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Less than half of responsible officers positive about revalidation

A survey of responsible officers in London by The King’s Fund has found that just under half were positive about their experience of revalidation.

The survey of 53 of London’s 133 responsible officers found that 10% were negative about their experience whilst the remaining 40% said that they reserved judgement on revalidation ahead of year two, which they believed would be ‘trickier’.

Those surveyed highlighted the fact that performance concerns not experienced in the first year would surface in the second year when they would have to revalidate some of the less engaged and more challenging doctors with performance issues.

Their greatest concern for the second year lay with the cost of and resourcing necessary to provide remediation.

Vijaya Nath, assistant director in leadership development at The King’s Fund and the report’s author, said: ‘For revalidation to be more than a tick-box exercise that takes place every five years it needs to become a process that doctors value and therefore actively engage with.

‘The key to achieving this is to build on the potential for revalidation to increase quality and transparency for patients by making their feedback and experience integral to the process - in many cases this will require further work.’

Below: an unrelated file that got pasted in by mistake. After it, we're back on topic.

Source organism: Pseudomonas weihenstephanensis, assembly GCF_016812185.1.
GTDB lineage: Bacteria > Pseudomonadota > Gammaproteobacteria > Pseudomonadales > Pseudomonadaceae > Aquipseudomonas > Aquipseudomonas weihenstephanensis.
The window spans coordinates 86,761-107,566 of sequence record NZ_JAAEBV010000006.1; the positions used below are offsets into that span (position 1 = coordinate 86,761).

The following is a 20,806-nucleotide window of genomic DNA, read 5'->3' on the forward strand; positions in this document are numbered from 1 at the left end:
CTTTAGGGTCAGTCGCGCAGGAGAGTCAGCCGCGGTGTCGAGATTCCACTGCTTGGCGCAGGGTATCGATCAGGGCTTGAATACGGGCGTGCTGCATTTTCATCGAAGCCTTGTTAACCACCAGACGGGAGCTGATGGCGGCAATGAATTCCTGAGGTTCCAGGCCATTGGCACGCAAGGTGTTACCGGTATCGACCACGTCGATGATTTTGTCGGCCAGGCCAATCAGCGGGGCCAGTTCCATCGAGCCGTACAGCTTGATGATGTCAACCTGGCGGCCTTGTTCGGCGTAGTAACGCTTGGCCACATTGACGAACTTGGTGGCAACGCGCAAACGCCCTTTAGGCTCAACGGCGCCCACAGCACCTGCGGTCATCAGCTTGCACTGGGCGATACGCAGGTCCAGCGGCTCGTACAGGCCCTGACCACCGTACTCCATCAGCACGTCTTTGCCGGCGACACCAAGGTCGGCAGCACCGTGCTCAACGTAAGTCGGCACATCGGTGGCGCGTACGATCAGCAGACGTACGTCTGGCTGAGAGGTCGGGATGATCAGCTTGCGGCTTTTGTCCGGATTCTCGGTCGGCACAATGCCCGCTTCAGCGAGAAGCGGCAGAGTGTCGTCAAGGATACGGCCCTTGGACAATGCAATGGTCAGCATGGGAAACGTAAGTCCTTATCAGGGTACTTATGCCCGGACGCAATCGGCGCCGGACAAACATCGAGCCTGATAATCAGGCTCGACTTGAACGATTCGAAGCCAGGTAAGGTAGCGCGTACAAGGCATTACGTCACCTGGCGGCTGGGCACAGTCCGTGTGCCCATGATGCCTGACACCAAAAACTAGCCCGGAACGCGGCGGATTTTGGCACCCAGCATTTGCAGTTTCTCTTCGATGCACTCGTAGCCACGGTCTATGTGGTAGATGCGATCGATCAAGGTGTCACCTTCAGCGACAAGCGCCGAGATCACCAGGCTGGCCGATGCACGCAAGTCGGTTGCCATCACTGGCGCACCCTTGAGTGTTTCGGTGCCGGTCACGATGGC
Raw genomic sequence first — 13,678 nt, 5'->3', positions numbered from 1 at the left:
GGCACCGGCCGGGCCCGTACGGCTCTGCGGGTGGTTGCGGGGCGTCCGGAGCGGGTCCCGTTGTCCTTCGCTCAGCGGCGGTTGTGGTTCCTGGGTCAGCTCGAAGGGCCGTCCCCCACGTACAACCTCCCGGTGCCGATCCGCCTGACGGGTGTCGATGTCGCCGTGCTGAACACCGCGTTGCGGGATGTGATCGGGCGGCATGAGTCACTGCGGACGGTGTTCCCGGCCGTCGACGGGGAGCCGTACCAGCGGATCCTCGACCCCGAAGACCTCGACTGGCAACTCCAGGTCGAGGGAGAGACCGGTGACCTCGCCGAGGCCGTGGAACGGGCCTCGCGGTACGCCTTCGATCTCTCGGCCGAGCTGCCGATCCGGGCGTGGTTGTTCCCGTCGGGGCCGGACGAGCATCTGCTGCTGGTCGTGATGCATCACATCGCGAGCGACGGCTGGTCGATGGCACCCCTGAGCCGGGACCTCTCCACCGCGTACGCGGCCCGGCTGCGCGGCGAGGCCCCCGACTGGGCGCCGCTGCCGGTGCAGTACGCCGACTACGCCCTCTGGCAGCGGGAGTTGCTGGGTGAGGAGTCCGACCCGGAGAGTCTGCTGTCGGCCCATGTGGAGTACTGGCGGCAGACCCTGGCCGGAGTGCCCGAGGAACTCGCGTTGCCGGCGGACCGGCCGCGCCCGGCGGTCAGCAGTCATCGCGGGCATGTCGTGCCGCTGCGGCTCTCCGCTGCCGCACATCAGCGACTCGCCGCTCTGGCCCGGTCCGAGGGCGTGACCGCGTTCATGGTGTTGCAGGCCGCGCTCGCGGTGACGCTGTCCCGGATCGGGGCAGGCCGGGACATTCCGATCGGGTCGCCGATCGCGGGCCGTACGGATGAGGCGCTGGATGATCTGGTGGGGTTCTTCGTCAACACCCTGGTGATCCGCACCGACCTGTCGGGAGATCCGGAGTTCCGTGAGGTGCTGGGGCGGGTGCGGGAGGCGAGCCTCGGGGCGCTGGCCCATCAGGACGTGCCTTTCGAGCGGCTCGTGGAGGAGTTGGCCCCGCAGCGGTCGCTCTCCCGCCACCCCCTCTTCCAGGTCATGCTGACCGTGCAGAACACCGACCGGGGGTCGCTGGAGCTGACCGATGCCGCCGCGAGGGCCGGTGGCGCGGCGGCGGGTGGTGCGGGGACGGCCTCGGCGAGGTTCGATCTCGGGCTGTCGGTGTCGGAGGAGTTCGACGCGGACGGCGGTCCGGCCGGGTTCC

The survey also found that responsible officers felt that further work to capture patient feedback and experience as part of the revalidation process is needed to support the ability to respond effectively to concerns that arise.

Readers' comments (3)

  • I suspect that most GPs do not value revalidation at all. Indeed, the impression that I am building up is that a large number find it bureaucratic and unhelpful. The GMCs own research shows that some people who have left the profession have directly cited revalidation as the reason for doing so. This situation is unlikely to improve. Indeed, it is likely to get worse as grass roots GPs experience the revalidation process in full. Combined with so many other adverse circumstances for GPs at present, we are likely to see a massive increase in recruitment and retention problems, with older GPs retiring early and younger ones emigrating.

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  • my summary of the situation:

    'Appraisal' = nice chat, dubious benefit
    'Revalidation' = complete waste of time

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  • Mr Nath, "assistant director in leadership development" manages to explain exactly why GPs do not value and therefore do not actively engage with revalidation. Adding more patient feedback and experience -which will add more work!! Which job should I drop to do this Mr Nath??
    There is ample patient feedback-even on these pages which are supposed to be for health professionals only!
    What most patient feedback (along with King's Fund feedback) is how little these people understand how primary care functions and what it's limitations are!

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